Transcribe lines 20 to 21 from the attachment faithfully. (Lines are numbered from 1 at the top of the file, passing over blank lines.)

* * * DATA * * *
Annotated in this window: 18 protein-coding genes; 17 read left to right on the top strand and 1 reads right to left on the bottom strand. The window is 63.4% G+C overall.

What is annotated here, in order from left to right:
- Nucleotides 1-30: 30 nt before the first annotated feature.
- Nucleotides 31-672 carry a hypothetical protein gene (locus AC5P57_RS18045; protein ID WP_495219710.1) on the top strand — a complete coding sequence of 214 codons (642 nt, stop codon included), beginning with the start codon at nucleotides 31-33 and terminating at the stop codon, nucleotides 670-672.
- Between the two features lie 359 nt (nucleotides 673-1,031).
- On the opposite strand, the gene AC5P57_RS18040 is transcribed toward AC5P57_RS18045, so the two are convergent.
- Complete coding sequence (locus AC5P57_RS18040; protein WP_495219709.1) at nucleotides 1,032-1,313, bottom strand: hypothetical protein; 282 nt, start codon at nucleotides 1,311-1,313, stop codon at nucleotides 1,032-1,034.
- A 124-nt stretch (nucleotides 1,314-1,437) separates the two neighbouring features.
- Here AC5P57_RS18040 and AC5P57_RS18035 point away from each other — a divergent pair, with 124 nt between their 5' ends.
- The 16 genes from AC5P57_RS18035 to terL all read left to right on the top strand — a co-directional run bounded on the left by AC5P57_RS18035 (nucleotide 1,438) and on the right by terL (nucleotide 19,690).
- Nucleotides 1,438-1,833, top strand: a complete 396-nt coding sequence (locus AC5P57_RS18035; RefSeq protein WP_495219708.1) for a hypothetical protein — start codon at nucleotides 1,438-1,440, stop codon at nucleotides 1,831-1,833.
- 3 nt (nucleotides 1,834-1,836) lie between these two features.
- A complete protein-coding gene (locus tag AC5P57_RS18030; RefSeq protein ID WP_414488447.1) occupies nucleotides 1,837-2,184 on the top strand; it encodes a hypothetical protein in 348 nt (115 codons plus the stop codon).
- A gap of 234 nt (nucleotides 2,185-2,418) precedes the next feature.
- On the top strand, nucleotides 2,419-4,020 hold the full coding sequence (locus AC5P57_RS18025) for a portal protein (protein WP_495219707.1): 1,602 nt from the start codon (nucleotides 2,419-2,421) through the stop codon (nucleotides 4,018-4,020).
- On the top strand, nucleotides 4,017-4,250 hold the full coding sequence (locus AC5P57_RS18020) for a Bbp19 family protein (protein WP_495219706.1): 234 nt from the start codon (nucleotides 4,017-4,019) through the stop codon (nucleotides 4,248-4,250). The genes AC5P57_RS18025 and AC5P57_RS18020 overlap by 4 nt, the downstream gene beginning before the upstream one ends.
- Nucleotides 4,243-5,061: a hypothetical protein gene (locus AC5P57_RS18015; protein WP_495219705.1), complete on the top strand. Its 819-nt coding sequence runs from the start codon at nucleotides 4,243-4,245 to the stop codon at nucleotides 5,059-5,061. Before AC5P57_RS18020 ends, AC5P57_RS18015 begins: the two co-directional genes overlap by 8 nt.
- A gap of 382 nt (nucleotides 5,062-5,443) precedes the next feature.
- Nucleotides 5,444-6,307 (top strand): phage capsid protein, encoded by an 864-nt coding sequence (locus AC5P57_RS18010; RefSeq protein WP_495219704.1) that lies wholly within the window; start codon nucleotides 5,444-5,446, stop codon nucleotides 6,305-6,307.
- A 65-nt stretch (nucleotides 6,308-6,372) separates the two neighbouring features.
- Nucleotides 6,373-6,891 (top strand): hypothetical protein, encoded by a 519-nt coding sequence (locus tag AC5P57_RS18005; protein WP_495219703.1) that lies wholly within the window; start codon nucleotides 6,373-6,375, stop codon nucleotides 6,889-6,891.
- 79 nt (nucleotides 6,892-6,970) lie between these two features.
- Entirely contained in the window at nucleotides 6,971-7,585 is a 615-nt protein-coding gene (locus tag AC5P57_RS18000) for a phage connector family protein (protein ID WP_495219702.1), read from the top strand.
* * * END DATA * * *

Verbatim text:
- A 65-nt stretch (nucleotides 6,308-6,372) separates the two neighbouring features.
- Nucleotides 6,373-6,891 (top strand): hypothetical protein, encoded by a 519-nt coding sequence (locus tag AC5P57_RS18005; protein WP_495219703.1) that lies wholly within the window; start codon nucleotides 6,373-6,375, stop codon nucleotides 6,889-6,891.